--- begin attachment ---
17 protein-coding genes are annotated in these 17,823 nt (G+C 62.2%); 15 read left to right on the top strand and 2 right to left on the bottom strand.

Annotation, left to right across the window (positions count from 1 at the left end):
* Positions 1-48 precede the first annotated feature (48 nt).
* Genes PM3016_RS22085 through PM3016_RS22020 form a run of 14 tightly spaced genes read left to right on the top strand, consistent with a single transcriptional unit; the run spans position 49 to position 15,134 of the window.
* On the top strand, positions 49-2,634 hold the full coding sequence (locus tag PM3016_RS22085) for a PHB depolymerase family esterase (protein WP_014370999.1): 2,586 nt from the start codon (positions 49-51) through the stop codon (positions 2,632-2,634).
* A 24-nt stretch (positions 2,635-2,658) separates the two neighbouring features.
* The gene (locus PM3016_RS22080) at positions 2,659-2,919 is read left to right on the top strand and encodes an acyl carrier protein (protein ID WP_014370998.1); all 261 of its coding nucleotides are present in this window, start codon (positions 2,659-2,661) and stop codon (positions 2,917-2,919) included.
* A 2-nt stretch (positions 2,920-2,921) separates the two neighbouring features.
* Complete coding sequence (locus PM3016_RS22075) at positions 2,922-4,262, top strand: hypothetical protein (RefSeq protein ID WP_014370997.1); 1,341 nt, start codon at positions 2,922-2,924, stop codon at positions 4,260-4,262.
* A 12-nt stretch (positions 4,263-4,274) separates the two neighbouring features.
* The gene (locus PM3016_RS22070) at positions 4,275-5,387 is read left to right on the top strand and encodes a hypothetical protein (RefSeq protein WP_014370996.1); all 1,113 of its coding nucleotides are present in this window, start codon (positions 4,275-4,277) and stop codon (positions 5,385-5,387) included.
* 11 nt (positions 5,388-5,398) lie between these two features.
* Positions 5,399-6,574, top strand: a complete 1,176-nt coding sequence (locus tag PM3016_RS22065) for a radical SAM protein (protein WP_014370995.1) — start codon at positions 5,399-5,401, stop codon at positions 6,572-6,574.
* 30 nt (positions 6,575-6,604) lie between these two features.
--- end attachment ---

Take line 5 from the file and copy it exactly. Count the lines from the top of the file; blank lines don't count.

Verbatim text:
* On the top strand, positions 49-2,634 hold the full coding sequence (locus tag PM3016_RS22085) for a PHB depolymerase family esterase (protein WP_014370999.1): 2,586 nt from the start codon (positions 49-51) through the stop codon (positions 2,632-2,634).